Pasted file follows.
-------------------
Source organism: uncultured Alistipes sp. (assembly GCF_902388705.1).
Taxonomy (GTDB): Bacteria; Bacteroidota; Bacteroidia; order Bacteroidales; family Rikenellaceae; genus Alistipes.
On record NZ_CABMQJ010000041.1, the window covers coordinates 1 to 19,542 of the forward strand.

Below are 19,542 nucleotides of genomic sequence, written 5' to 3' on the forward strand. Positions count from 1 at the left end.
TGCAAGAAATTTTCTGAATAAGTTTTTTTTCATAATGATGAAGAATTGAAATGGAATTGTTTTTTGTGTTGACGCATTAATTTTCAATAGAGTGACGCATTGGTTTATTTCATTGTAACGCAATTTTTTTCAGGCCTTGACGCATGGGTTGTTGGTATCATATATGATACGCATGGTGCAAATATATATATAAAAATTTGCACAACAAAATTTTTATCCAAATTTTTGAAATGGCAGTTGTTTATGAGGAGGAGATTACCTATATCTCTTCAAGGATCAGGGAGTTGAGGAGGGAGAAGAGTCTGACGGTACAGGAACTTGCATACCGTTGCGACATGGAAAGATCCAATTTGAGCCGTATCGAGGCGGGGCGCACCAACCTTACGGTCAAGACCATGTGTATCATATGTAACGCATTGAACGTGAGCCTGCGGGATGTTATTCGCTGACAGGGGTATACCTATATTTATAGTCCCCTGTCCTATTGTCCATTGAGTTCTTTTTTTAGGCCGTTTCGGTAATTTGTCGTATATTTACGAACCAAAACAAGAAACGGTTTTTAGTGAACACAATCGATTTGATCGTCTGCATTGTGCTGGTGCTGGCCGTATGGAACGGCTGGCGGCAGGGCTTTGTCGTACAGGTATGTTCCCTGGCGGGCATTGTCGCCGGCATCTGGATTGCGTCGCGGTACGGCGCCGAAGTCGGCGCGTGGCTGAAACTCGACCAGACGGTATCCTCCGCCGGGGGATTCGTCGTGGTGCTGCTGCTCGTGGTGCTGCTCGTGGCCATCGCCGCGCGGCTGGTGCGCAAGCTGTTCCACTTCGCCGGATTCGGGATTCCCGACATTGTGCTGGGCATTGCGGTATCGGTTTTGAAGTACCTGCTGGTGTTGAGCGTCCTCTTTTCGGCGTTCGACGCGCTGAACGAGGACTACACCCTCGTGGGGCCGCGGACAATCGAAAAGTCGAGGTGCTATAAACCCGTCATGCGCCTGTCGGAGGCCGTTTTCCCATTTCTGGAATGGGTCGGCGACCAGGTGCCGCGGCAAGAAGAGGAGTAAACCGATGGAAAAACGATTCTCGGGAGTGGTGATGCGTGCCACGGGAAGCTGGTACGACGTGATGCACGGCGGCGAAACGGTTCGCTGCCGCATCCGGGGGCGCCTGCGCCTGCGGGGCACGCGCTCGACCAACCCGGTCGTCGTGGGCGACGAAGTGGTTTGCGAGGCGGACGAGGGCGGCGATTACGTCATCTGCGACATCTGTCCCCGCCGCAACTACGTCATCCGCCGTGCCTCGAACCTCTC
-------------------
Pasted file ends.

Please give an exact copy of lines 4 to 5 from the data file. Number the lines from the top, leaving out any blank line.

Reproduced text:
Below are 19,542 nucleotides of genomic sequence, written 5' to 3' on the forward strand. Positions count from 1 at the left end.
TGCAAGAAATTTTCTGAATAAGTTTTTTTTCATAATGATGAAGAATTGAAATGGAATTGTTTTTTGTGTTGACGCATTAATTTTCAATAGAGTGACGCATTGGTTTATTTCATTGTAACGCAATTTTTTTCAGGCCTTGACGCATGGGTTGTTGGTATCATATATGATACGCATGGTGCAAATATATATATAAAAATTTGCACAACAAAATTTTTATCCAAATTTTTGAAATGGCAGTTGTTTATGAGGAGGAGATTACCTATATCTCTTCAAGGATCAGGGAGTTGAGGAGGGAGAAGAGTCTGACGGTACAGGAACTTGCATACCGTTGCGACATGGAAAGATCCAATTTGAGCCGTATCGAGGCGGGGCGCACCAACCTTACGGTCAAGACCATGTGTATCATATGTAACGCATTGAACGTGAGCCTGCGGGATGTTATTCGCTGACAGGGGTATACCTATATTTATAGTCCCCTGTCCTATTGTCCATTGAGTTCTTTTTTTAGGCCGTTTCGGTAATTTGTCGTATATTTACGAACCAAAACAAGAAACGGTTTTTAGTGAACACAATCGATTTGATCGTCTGCATTGTGCTGGTGCTGGCCGTATGGAACGGCTGGCGGCAGGGCTTTGTCGTACAGGTATGTTCCCTGGCGGGCATTGTCGCCGGCATCTGGATTGCGTCGCGGTACGGCGCCGAAGTCGGCGCGTGGCTGAAACTCGACCAGACGGTATCCTCCGCCGGGGGATTCGTCGTGGTGCTGCTGCTCGTGGTGCTGCTCGTGGCCATCGCCGCGCGGCTGGTGCGCAAGCTGTTCCACTTCGCCGGATTCGGGATTCCCGACATTGTGCTGGGCATTGCGGTATCGGTTTTGAAGTACCTGCTGGTGTTGAGCGTCCTCTTTTCGGCGTTCGACGCGCTGAACGAGGACTACACCCTCGTGGGGCCGCGGACAATCGAAAAGTCGAGGTGCTATAAACCCGTCATGCGCCTGTCGGAGGCCGTTTTCCCATTTCTGGAATGGGTCGGCGACCAGGTGCCGCGGCAAGAAGAGGAGTAAACCGATGGAAAAACGATTCTCGGGAGTGGTGATGCGTGCCACGGGAAGCTGGTACGACGTGATGCACGGCGGCGAAACGGTTCGCTGCCGCATCCGGGGGCGCCTGCGCCTGCGGGGCACGCGCTCGACCAACCCGGTCGTCGTGGGCGACGAAGTGGTTTGCGAGGCGGACGAGGGCGGCGATTACGTCATCTGCGACATCTGTCCCCGCCGCAACTACGTCATCCGCCGTGCCTCGAACCTCTC